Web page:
Colts Neck

Colts Neck History
Official Site

On February 18, 1847 an act of the Legislature of the State of New Jersey set the Township of Atlantic (now Colts Neck Township) from the Townships of Shrewsbury, Middletown and Freehold. The First Town Meeting was held at the Hotel of Samuel Laird on March 9, 1847. This practice of annual Town Meeting and election of officers continued each year till about 1890 when officials were elected for longer terms.

Those that first served as officials were: Moderator, Thomas G. Haight; Town Clerk, Tunis Statesir; Judge of Election, Samuel W. Jones; Freeholders, De La Fayette Schanck, and Thomas G. Haight; Assessor, John Statesir; Surveyors of Highways, Elias Vanderveer and Thomas W. Sherman; Collector, John Van Mater; Commissioners of Appeal, Peter S. Conover, Arthur Vanderveer and Isaac G. Smock; Town Committee, Thomas Guest, James Van Mater, John Polhemus, Daniel P. Smock and John Wyckoff; Constable, Daniel Lawrance; Superintendent of Schools, James Martin; Overseer of Poor, Charles Sears; Overseers of Highways, Daniel Polhemus, Charles T. Matthews, Elias Sickles and John B. Wardon; Pound Keeper John Robinson.

Dog taxes were levied at $1.00 – females $5.00, a year later this was changed to .50 cents and $3.00 for females. Apparently townsmen felt the tax on female dogs too steep for again in 1849 they were lowered to $1.00.

The wage for road work was 75 cents per day and $1.75 for a team of horses. At the March 15, 1847 committee meeting the roads were districted in the following manner: Number 1 Commencing at the south east corner of the township, thence northerly to Swimming River Bridge, thence westerly up Swimming River to Sawmill Brook, thence up said brook to a small stream near Thomas G. Haight’s saw mill, thence southerly up said stream to the bridge near Thomas W. Sherman, thence continuing southerly to the Howell line, thence easterly along said line to the place of beginning. Number 2 Commencing at Number 1 on the Howell line thence westerly to the southwest corner of Atlantic Township, thence northerly along said line to a small stream back of William Sickles house, thence easterly down said stream to Saw Mill Brook, thence down said brook to Number 1, thence southerly to the place of beginning. Number 3 Commencing at number 2 at the small stream back of William Sickles running northerly to the north west corner of township, thence easterly to John Ely’s Mill, thence down Middle Hop Brook to the Old Womans Bridge, thence southerly along the road leading to Colts Neck to the Saw Mill Brook, thence up said brook to place of beginning. Number 4 Commencing at the Old Womans Bridge running easterly along Middle Hop Brook until it strikes Swimming River, thence up Swimming River to Saw Mill Brook, thence up said brook to number 3, thence along the road leading to Holmdel to the Old Womans Bridge.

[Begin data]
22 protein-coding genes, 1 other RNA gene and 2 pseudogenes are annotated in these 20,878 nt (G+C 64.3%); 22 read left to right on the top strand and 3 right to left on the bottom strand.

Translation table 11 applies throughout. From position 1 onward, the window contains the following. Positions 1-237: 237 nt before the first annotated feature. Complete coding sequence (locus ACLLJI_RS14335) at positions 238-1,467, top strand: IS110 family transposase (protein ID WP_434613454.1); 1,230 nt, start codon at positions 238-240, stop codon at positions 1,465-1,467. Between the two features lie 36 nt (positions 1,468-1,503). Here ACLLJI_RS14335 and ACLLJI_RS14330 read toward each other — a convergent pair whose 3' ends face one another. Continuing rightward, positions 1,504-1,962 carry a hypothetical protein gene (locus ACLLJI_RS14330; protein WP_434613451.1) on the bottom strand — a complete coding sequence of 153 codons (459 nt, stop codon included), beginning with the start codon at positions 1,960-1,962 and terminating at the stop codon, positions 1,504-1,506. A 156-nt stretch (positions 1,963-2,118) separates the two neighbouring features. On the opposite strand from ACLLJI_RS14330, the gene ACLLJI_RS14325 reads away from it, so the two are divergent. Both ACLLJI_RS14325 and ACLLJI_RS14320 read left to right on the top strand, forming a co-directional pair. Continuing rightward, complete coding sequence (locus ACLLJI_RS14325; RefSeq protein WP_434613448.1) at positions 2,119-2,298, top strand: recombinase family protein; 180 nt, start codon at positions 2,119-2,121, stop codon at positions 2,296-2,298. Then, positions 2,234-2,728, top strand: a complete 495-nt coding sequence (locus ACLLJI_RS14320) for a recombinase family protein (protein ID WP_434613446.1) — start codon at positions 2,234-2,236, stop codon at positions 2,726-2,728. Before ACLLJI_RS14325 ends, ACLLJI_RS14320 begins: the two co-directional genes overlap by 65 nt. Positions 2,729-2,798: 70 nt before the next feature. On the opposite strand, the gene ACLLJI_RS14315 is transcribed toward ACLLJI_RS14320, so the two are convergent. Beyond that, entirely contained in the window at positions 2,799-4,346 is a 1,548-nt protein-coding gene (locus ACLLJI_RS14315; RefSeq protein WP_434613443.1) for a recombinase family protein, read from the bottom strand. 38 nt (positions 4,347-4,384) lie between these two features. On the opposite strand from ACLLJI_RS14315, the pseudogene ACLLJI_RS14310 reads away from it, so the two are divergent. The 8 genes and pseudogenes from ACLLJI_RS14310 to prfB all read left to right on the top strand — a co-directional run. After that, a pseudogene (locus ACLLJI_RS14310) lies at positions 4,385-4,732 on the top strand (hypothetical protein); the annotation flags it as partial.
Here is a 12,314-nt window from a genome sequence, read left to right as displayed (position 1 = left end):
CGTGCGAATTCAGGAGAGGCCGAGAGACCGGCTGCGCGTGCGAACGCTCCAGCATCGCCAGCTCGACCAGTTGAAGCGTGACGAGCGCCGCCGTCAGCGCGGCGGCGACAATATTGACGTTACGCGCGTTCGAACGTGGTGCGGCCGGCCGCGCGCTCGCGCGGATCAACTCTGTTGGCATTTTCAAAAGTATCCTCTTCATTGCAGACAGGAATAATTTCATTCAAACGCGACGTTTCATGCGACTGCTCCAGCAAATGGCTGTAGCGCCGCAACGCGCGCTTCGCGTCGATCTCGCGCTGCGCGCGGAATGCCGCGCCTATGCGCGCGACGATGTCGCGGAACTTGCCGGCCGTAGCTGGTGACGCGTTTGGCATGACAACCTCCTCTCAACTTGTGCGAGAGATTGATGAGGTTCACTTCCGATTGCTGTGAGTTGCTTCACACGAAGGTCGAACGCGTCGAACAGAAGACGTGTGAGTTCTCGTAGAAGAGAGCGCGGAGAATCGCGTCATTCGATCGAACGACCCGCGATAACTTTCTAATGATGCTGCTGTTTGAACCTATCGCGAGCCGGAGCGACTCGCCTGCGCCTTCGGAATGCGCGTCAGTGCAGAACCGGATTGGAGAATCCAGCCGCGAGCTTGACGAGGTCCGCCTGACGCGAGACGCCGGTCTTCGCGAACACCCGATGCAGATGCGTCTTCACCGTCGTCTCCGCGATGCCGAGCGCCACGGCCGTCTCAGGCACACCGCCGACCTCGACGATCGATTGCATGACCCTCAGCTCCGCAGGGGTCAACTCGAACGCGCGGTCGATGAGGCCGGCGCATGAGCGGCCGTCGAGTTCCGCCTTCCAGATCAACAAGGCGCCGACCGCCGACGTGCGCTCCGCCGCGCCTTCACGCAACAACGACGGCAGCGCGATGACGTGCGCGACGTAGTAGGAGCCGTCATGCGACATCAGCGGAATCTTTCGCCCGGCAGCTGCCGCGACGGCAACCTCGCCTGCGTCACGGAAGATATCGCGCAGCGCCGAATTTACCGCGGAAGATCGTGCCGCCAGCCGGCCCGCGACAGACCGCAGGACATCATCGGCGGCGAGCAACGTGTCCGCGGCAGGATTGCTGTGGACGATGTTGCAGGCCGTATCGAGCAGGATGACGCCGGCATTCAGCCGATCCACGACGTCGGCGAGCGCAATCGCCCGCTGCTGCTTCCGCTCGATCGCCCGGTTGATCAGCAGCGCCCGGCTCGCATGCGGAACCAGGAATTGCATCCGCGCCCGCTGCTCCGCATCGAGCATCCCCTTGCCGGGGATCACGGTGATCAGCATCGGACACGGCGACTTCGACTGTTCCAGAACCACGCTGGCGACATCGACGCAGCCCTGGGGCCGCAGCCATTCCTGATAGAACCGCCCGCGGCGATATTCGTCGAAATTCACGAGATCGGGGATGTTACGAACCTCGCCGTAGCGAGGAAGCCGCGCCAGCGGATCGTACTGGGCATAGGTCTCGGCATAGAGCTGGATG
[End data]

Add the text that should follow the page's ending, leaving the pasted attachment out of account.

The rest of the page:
Township residents were levied a road tax – in 1854 records show Charles Bray’s assessment for running road through his lands at $50.00. John Laird’s road tax was $94.08.

Records show tax deductions paid in 1849 to North American Phalanx for $2.77. To Michael Mack for .50 cents and to Charles T. Matthews over payment of .42-1/2 cents. Records also show in 1849 the township was to be surveyed and mapped by James K. Van Mater, John Wyckoff and Henry Buck. Thomas Fields did some surveying in 1848 (Thomas was the father of our former tax collector the late Walter D. Fields.)

Various other expenditures were shown in the minutes. For example: Samuel Holmes was paid $3.00 in 1849 for making a coffin; $1.00 paid for digging a grave; Benjamin Brower was paid $5.00 for making a coffin; William Sickles $1.00 for same service; Hendrick Sickles paid .18-1/4 cents for mending shoes; Joseph P. Probasco was paid in 1854 for covering of Water Wheel; First mention of repairing a bridge was made in 1856 for $2.07; Buying a cart scoop and road: scraper for township in 1854. At various times money was spent for planks and timber for the roads to Edward Ryall, Benjamin T. Matthews, Thomas Sherman, De Witt Sickles and Garrit Rezeau Conover. A public pound was built by Charles Scobey in 1851.